Afghanistan (Pashto: افغانستان), the full name of which is the Islamic Emirate of Afghanistan, is a landlocked country ruled by the internationally unrecognized government of the Taliban. It lies on the border of Central and South Asia. In the north it borders Uzbekistan (137 km) and Tajikistan (1206 km), in the northeast with China (76 km), in the east with Pakistan (the so-called Durand line, 2430 km), in the west with Iran (936 km) and in the northwest with Turkmenistan (744 km). The capital is Kabul. In July and August 2021, the territory of the Islamic Republic of Afghanistan was controlled by the radical Islamist movement Taliban, which, after achieving significant territorial gains, announced on August 19, 2021 the creation of a new state unit - the Islamic Emirate of Afghanistan, which did not receive international recognition by other states. The last focus of anti-Taliban resistance, Panjshir province, where the National Resistance Front operates, was captured by the Taliban in early September 2021.
Antiquity and Middle Ages
"Tent" means earth. Afghanistan means the land of Afghans. The term "stan" is also used in the names of Kurdistan, Tajikistan, Kohistan, Kyrgyzstan, Kazakhstan, Pakistan, Baluchistan, Uzbekistan and others.
Present-day Afghanistan was part of Media in the 8th century BC, and from the 6th century BC a peripheral part of the Achaemenid Empire (in the west of present-day Afghanistan and their vassal territories in the east). Alexander the Great conquered this area of the Persian Empire in 330 BC and his successors established the Greco-Bactrian Kingdom here. In the 3rd century, the empire of the Kushans spread here, in the 6th century the empire of the Hephthalites. From the 7th century AD, the territory of Afghanistan was gradually annexed to the territory of the Arab Empire. In the 13th century, the Mongols led by Genghis Khan contributed to the depopulation of Afghanistan after invading the Khorezm Empire and destroying the irrigation system and many cities such as Balkh and Herat. At the end of the 14th century, the territory of Afghanistan became part of the Tamerlane empire and a little later the Mughal empire. In the 18th century, the territory of Afghanistan was controlled by the Persian conqueror Nadir Shah.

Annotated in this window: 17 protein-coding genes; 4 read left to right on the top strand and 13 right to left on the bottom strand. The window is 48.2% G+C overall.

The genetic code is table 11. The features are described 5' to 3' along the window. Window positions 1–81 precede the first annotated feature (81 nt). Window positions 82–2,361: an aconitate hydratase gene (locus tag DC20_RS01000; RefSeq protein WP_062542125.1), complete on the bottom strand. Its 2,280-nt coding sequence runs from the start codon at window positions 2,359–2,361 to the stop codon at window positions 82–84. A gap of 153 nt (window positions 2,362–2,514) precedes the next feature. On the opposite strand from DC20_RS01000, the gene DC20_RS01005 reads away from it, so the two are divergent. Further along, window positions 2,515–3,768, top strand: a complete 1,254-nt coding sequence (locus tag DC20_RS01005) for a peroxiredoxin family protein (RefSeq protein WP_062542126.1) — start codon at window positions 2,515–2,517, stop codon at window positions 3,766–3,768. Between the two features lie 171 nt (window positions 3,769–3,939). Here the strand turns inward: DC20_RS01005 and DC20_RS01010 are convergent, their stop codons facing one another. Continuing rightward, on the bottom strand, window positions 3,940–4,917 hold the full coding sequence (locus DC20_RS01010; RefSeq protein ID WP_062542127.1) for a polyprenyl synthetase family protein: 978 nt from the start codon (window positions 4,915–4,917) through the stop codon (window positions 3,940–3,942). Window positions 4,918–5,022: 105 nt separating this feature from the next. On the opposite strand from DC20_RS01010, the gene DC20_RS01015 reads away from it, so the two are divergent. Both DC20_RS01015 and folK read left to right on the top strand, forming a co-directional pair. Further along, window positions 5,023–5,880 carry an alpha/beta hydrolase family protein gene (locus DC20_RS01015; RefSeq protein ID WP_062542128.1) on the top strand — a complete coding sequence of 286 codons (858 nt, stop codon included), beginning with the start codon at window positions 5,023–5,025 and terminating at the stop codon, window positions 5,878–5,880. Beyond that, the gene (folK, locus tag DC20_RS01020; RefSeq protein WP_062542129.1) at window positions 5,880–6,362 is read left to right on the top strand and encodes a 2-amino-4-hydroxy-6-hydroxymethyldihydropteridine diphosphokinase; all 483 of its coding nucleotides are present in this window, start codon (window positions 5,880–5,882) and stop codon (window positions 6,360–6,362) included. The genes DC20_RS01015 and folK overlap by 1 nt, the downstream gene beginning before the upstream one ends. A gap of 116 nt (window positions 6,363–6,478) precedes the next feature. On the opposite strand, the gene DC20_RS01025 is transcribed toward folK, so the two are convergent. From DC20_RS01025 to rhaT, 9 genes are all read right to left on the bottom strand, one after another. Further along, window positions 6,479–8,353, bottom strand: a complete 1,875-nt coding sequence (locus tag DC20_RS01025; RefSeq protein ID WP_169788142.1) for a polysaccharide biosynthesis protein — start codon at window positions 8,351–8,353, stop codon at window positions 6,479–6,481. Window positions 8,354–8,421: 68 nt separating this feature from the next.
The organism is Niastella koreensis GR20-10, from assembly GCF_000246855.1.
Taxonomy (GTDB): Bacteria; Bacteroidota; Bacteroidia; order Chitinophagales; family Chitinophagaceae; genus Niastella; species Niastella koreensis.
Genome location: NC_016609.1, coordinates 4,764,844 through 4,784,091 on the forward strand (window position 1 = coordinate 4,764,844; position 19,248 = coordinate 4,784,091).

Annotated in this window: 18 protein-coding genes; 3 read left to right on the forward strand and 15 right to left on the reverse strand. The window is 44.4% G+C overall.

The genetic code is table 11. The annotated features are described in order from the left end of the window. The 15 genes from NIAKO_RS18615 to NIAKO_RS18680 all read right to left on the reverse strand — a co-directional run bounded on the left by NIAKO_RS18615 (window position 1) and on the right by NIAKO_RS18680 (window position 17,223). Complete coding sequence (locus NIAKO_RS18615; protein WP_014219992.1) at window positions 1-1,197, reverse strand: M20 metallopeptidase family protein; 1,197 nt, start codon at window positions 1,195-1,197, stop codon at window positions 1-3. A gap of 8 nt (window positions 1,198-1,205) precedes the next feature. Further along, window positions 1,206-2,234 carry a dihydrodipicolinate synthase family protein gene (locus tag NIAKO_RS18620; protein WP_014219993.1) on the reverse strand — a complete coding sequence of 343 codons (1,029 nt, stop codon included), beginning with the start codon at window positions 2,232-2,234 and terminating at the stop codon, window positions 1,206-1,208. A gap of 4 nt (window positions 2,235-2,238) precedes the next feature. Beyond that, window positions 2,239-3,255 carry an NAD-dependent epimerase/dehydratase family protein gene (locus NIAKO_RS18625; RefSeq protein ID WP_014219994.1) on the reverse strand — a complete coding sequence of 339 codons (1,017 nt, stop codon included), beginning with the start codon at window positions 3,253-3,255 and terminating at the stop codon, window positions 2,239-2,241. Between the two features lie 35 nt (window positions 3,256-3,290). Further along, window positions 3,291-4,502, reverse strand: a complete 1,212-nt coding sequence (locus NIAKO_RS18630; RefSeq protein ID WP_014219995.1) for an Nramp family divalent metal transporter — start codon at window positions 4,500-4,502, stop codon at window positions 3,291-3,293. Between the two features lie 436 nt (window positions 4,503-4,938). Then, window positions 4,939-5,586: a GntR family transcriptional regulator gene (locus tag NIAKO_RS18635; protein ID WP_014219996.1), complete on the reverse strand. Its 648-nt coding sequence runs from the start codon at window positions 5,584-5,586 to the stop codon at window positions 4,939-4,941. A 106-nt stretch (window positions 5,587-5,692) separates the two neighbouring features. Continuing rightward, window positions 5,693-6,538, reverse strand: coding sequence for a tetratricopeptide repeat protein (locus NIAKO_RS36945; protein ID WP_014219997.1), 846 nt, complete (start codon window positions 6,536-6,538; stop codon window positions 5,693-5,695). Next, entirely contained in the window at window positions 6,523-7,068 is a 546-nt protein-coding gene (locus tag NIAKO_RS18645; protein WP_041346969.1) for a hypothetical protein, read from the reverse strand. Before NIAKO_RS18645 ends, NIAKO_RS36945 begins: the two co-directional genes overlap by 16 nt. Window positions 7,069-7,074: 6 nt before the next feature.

Modern Afghan State (1746–1973)
The modern Afghan state was established in 1746 under the name Durran Empire. The historical rulers of Afghanistan belonged to the Abdali tribe, whose name was changed to Durrani after the accession of Ahmad Shah. Ahmad Shah's army occupied part of northern India and defeated the Hindu Maratha army in the Battle of Panipat in 1761. During the First Anglo-Afghan War of 1842, almost the entire British invasion army was destroyed during the retreat from Afghanistan. At the end of the 19th century, Afghanistan became a "buffer state" in the Russo-British Great Game. At that time, the Afghan ruler Abdurrahman Khan conquered Nuristan, whose inhabitants were forced to accept Islam, as well as the territory of the Shiite Khazars. During the Third Anglo-Afghan War in 1919, Afghanistan asserted its independence and gained international recognition. Slavery was abolished in 1923. The Afghan kingdom was geographically and ethnically diverse. His statehood lacked historical roots. There lived ten nations that did not keep in touch with each other and looked down on each other. Pashtuns were considered to be the real and true Afghans. About twenty languages were used for people's communication. Numerous nomads lived outside the control and supervision of the state, did not pay taxes and did not serve in the army. Strict Islamic rules dictated that women stay away from the house. If they appeared in public, it was only in a burqa, covering the female body and face. In 1955, Soviet representative N.S. Khrushchev visited Kabul, which started the era of Soviet aid to Afghanistan. From 1963, the United States began to compete with them. In 1970–1971